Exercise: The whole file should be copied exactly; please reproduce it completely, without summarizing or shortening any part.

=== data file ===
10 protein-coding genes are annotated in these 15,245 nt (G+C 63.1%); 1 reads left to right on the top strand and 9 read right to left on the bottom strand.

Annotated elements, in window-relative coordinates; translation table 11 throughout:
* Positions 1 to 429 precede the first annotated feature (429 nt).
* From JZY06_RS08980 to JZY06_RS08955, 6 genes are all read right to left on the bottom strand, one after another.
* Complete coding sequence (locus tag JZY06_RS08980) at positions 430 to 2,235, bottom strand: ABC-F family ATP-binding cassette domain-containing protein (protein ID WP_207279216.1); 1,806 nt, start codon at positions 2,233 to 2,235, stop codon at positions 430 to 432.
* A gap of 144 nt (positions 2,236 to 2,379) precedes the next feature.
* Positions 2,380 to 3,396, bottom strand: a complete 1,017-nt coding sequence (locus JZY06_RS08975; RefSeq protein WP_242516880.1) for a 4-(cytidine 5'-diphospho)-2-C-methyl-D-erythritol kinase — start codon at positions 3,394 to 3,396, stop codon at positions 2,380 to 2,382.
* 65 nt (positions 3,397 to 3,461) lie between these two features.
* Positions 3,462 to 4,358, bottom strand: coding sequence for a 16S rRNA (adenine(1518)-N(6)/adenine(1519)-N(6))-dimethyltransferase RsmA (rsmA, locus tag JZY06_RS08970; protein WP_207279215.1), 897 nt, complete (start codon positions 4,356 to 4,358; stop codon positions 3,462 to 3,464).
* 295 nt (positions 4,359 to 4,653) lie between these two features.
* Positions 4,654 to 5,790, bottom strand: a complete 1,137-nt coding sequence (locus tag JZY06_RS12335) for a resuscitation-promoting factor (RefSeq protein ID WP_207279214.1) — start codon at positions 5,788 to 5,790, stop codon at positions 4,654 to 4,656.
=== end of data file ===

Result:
10 protein-coding genes are annotated in these 15,245 nt (G+C 63.1%); 1 reads left to right on the top strand and 9 read right to left on the bottom strand.

Annotated elements, in window-relative coordinates; translation table 11 throughout:
* Positions 1 to 429 precede the first annotated feature (429 nt).
* From JZY06_RS08980 to JZY06_RS08955, 6 genes are all read right to left on the bottom strand, one after another.
* Complete coding sequence (locus tag JZY06_RS08980) at positions 430 to 2,235, bottom strand: ABC-F family ATP-binding cassette domain-containing protein (protein ID WP_207279216.1); 1,806 nt, start codon at positions 2,233 to 2,235, stop codon at positions 430 to 432.
* A gap of 144 nt (positions 2,236 to 2,379) precedes the next feature.
* Positions 2,380 to 3,396, bottom strand: a complete 1,017-nt coding sequence (locus JZY06_RS08975; RefSeq protein WP_242516880.1) for a 4-(cytidine 5'-diphospho)-2-C-methyl-D-erythritol kinase — start codon at positions 3,394 to 3,396, stop codon at positions 2,380 to 2,382.
* 65 nt (positions 3,397 to 3,461) lie between these two features.
* Positions 3,462 to 4,358, bottom strand: coding sequence for a 16S rRNA (adenine(1518)-N(6)/adenine(1519)-N(6))-dimethyltransferase RsmA (rsmA, locus tag JZY06_RS08970; protein WP_207279215.1), 897 nt, complete (start codon positions 4,356 to 4,358; stop codon positions 3,462 to 3,464).
* 295 nt (positions 4,359 to 4,653) lie between these two features.
* Positions 4,654 to 5,790, bottom strand: a complete 1,137-nt coding sequence (locus tag JZY06_RS12335) for a resuscitation-promoting factor (RefSeq protein ID WP_207279214.1) — start codon at positions 5,788 to 5,790, stop codon at positions 4,654 to 4,656.